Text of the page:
CAIRO: The Arab League on Sunday (May 7) welcomed back Syria’s government, ending a more than decade-long suspension and securing President Bashar al-Assad’s return to the Arab fold after years of isolation.
In November 2011, the body suspended Damascus over its crackdown on peaceful protests which began earlier that year and which spiralled into a conflict that has killed more than 500,000 people, displaced millions and battered the country’s infrastructure and industry.
While the front lines have mostly quietened, large parts of the country’s north remain outside government control, and no political solution has yet been reached to the 12-year-old conflict.
“Government delegations from the Syrian Arab Republic will resume their participation in Arab League meetings” starting Sunday, said a unanimous decision by the group’s foreign ministers.
Assad has been politically isolated since the war began, but recent weeks have seen a flurry of diplomatic activity ahead of an Arab League summit in Saudi Arabia on May 19.
The ministers in a statement emphasised their “keenness to launch a leading Arab role in efforts to resolve” the Syria crisis.
They agreed to form a ministerial committee to continue “direct dialogue with the Syrian government in order to reach a comprehensive solution”.
Ahmed Aboul Gheit, head of the 22-member Arab League, said the decision “brings the Arab side into communication with the Syrian government for the first time in years, in order to look into all aspects of the problem”.
Syria’s return to the body is “the beginning … not the end of the issue”, he added, noting it was up to individual countries to decide whether to resume ties with Damascus.
Following the announcement, Syria’s foreign ministry stressed the importance of “Arab cooperation”, in a statement carried by state news agency SANA.
“The next stage requires an effective and constructive Arab approach … based on dialogue, mutual respect and common Arab interests”, it added.
Several Arab countries cut ties with Syria early in the conflict, betting on Assad’s demise, while some including Qatar and Saudi Arabia provided support to the Syrian opposition.
The last Arab League summit Assad attended was in 2010, while the opposition attended the pan-Arab group’s summit in Doha in 2013, sparking a furious reaction from Damascus.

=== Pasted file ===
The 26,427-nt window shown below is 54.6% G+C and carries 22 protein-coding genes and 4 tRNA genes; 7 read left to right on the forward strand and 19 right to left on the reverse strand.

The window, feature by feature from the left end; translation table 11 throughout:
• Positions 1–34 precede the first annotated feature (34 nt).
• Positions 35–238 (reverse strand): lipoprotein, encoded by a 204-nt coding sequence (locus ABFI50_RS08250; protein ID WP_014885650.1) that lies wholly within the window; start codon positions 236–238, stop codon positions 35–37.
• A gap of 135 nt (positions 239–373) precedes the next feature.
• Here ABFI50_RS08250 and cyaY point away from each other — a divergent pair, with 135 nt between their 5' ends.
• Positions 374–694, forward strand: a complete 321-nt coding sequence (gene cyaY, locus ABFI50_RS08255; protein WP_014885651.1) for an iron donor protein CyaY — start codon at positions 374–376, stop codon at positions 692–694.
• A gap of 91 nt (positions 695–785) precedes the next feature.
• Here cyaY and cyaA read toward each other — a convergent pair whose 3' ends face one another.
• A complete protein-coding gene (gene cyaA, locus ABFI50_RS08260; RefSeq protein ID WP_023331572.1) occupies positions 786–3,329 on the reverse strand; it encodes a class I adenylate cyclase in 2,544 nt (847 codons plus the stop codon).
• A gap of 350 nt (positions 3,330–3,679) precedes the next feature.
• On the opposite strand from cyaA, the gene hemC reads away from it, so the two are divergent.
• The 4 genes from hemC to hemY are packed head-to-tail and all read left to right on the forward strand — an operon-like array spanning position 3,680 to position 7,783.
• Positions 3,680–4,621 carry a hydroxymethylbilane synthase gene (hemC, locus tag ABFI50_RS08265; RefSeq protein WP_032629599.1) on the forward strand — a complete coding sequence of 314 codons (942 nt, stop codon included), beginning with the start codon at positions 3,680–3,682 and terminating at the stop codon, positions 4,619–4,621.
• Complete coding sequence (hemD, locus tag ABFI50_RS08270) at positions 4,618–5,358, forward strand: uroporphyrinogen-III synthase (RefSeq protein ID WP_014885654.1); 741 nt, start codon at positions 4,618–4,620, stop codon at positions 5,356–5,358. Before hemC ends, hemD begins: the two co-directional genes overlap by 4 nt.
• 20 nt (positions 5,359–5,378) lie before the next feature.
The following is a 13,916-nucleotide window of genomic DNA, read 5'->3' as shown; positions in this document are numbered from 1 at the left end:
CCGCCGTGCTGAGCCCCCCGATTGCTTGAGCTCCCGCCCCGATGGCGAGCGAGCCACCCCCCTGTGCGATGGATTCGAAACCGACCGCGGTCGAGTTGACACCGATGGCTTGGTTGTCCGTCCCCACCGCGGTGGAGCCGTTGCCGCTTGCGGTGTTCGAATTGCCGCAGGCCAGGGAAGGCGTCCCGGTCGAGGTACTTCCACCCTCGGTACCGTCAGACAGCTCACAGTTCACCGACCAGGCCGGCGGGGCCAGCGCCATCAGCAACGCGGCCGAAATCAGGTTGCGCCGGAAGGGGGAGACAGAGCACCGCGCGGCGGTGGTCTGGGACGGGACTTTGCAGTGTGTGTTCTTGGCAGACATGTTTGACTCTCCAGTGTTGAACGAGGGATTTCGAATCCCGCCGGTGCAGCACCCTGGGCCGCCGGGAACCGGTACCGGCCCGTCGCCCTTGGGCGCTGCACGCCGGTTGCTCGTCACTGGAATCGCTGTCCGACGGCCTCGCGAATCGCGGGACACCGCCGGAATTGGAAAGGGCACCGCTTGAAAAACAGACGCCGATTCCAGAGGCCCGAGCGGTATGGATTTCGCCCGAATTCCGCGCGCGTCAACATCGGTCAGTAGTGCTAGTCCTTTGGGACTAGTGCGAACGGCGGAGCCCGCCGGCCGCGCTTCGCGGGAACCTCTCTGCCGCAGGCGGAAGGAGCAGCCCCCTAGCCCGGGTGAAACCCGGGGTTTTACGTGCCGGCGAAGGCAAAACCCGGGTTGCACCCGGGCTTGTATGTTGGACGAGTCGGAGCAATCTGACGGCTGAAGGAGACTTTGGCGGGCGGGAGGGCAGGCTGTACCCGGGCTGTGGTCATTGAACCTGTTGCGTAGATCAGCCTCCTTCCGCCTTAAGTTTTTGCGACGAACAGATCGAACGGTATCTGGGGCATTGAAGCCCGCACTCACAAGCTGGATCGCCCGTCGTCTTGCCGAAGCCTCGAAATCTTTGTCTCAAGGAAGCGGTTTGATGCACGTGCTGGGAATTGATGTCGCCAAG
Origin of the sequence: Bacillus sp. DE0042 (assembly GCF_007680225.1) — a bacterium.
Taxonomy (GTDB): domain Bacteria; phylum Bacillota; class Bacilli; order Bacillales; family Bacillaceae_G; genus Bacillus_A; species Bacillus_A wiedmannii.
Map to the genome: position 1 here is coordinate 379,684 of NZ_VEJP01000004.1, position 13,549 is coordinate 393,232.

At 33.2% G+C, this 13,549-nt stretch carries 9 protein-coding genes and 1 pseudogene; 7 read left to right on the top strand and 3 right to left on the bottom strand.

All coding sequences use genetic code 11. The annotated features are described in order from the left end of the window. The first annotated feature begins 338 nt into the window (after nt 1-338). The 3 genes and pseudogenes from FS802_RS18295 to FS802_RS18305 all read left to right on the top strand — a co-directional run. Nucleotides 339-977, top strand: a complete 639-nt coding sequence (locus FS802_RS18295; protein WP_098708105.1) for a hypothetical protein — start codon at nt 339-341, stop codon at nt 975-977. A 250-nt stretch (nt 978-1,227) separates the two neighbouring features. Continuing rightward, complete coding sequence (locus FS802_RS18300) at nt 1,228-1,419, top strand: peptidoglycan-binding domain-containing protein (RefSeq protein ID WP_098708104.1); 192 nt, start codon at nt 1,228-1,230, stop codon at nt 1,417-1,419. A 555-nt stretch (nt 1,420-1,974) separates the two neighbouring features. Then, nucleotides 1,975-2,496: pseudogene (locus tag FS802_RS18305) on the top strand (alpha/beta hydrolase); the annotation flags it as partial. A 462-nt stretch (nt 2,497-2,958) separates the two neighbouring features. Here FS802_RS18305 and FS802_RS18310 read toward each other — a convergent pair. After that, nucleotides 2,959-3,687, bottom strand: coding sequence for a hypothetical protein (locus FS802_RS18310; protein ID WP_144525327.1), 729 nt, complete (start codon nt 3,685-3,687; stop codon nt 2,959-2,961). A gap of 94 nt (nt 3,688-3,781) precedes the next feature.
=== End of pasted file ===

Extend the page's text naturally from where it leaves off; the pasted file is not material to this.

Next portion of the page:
Aboul Gheit told a press conference Assad was welcome to attend the summit later this month once invited by host Saudi Arabia.
Regional capitals have gradually been warming to Assad as he has stubbornly held onto power and clawed back territory lost earlier in the conflict with crucial support from Iran and Russia.
The United Arab Emirates, which re-established ties in late 2018, has been leading the recent charge to reintegrate Damascus into the Arab fold.
A Feb 6 earthquake that wreaked devastation in Turkey and Syria sparked Arab outreach to Assad’s government, while intensified regional diplomatic activity has been underway since a March decision by rivals Saudi Arabia and Iran to resume ties in a China-brokered agreement.
“Syria’s regional isolation is officially broken,” analyst Fabrice Balanche said, calling Sunday’s decision a “diplomatic victory” for Assad.
“The earthquake is the best opportunity to get closer without losing face,” he told AFP, adding that “Saudi Arabia’s concern for Syria is part of the context of reconciliation with Iran.”
“PUSHED OUT OF OUR HOMES”
In April, Saudi Foreign Minister Prince Faisal bin Farhan made the first visit to Damascus by a official from the kingdom since the start of the war, days after Syrian Foreign Minister Faisal Mekdad visited Saudi Arabia, also on the first such trip.
Mekdad has visited a string of Arab countries in recent weeks in a diplomatic push.
On Monday, he attended talks in Amman with foreign ministers from Jordan, Saudi Arabia, Iraq and Egypt to discuss the long-running conflict.
Nine Arab countries including Gulf states met in Saudi Arabia last month to discuss ending Syria’s possible return to the Arab League.
Assad is hoping normalisation with wealthy Gulf nations could bring economic relief and money for reconstruction, while analysts say sanctions will likely continue to deter investment.
But with foreign forces including from Turkey and the United States still present on Syrian territory, the war is far from over and Assad remains internationally isolated.
In northwest Syria’s rebel-held Idlib region, displaced Syrians expressed frustration at the Arab League’s decision.
“We were pushed out of our homes,” said Ghassan Yussef, 54.
“I ask the Arab rulers: where are you taking us?”